Cutting boards behind stove

Cutting boards behind stove DEFAULT

Does anyone just leave the cutting boards out like in the pictures?

Do you guys worry about the dust? Is it visually appealing?

I did not design a tray cabinet in our new kitchen because I want a 42" three drawer cabinet. But I am not sure if I really need that big cabinet for dishes or other things. Without a tray cabinet, the places I could put our cutting boards in are either the toe kick drawer or the top cabinets above wall oven or fridge which are both not that convenient for daily uses.

What do you guys think about just leaving them out?

Here is a picture showing in toe kick drawer


Cutting Boards: The Trendy Accessory We’re All Putting on Display

Don’t stash your cutting board away, display that beautiful wood grain against your backsplash or anywhere in your kitchen or dining area.

Every season, there’s always one or two items we see our experts sprinkle into their kitchen designs.  In the past, we’ve had chalk boards, milk-glass bottles and vintage signs to name a few. Lately we’ve noticed that cutting boards are not being tucked away in the pantry, they’re out on display for all the world to see. 

When shopping for cutting boards, look for hardwoods like maple, walnut, cherry, teak and bamboo.  These are the best choice due to their durability and the pretty patina that will develop over time. 

If you looking for something new to collect, culinary-wise, cutting boards are a practical choice. Don’t limit yourself to just boards, try pizza peels, wooden salad bowls and dough bowls. 

The popularity of farmhouse style, thanks in part to our own Joanna Gaines and Fixer Upper, may have helped contribute to this new look. And it’s a no-brainer to see that natural wood is the perfect accompaniment to a white color palette and vintage dishware.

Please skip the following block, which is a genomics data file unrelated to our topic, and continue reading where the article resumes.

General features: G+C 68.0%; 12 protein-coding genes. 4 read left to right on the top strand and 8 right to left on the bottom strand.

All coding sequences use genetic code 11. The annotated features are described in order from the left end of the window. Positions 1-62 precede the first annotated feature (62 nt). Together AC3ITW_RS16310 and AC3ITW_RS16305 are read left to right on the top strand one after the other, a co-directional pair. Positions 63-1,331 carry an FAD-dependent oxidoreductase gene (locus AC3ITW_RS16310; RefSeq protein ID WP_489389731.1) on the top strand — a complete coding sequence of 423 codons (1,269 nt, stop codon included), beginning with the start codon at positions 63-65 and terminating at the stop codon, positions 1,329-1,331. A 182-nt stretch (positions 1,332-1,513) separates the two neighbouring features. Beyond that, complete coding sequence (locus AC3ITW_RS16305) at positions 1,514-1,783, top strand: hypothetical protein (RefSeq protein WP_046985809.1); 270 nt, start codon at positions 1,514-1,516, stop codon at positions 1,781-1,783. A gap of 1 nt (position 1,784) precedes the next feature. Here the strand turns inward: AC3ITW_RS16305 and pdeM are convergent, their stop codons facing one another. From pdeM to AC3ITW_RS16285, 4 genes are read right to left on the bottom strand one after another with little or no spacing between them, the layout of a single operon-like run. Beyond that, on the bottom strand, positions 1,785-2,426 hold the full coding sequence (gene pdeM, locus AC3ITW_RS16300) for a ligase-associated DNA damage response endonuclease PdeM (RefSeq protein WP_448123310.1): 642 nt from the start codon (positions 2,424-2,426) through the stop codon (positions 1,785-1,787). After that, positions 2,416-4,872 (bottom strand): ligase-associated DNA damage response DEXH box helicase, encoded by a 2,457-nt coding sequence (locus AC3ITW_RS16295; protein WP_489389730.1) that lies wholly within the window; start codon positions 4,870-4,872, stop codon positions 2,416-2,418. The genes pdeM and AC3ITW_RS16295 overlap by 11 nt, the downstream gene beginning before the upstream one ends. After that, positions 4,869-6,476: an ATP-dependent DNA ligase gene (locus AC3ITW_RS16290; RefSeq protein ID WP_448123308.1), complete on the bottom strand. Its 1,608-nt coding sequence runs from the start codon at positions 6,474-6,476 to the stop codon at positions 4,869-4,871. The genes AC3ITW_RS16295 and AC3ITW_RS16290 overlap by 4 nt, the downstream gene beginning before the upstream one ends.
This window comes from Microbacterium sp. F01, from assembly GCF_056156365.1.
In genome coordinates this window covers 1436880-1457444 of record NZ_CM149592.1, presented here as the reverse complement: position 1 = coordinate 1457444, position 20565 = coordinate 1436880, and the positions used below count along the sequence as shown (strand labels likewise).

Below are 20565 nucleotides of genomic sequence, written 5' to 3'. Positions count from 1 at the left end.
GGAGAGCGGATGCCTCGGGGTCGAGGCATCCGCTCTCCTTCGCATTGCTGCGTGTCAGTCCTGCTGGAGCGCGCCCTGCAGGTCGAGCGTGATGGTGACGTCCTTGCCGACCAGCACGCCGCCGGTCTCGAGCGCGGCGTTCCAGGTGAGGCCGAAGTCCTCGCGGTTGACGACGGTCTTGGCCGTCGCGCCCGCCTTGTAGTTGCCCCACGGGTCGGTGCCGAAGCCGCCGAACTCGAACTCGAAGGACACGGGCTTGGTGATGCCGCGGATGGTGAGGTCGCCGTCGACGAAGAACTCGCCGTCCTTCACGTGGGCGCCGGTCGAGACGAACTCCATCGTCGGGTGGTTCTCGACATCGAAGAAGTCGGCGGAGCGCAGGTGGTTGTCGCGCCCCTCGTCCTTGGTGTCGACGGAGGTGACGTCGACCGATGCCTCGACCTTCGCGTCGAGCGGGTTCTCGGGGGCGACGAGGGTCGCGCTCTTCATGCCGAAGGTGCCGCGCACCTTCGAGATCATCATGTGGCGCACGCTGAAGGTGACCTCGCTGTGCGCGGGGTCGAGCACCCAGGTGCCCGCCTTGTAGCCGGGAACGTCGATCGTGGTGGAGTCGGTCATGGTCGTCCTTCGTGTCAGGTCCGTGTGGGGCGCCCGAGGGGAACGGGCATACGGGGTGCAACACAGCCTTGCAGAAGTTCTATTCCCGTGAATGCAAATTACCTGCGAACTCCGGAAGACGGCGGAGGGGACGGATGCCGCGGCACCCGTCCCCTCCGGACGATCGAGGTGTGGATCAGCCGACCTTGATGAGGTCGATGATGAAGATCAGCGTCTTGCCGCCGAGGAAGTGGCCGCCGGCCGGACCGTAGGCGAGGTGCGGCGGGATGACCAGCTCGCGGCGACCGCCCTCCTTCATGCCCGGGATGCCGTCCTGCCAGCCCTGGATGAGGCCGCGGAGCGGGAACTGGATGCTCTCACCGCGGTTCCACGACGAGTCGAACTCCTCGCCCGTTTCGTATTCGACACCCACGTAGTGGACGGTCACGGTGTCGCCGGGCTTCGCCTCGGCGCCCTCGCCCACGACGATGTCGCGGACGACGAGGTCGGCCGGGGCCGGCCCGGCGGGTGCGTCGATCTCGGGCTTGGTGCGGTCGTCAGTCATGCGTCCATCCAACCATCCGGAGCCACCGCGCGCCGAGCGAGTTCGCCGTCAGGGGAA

Even in contemporary-style kitchens where gray is becoming the new white, cutting boards are still the perfect functional accessory. 

Mixed media – like these wood and marble boards – are a smart choice, not only for design style, but for practicality too. Marble, granite, slate or other natural stone are great for serving cheese. Put your marble board in the fridge for an hour so before serving, it’ll help keep the cheese cold throughout your party. 

Look for a variety of shapes and species if displaying multiple boards. Rectangular bread boards are easy to find and inexpensive, and round boards not only look cool, they’re very handy for pizza parties. 

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Decorating Dilemma: How to Decorate Above Your Stove

Some spots in your home are easy to decorate. Others … not so much. One of those problematic places is the empty space above your stove. Many of us have a blank wall there, begging for a creative treatment, something to make us smile while we’re slaving over the hot stove. But what? Here are some ideas and inspiration from my cottage and the homes of a few of my friends.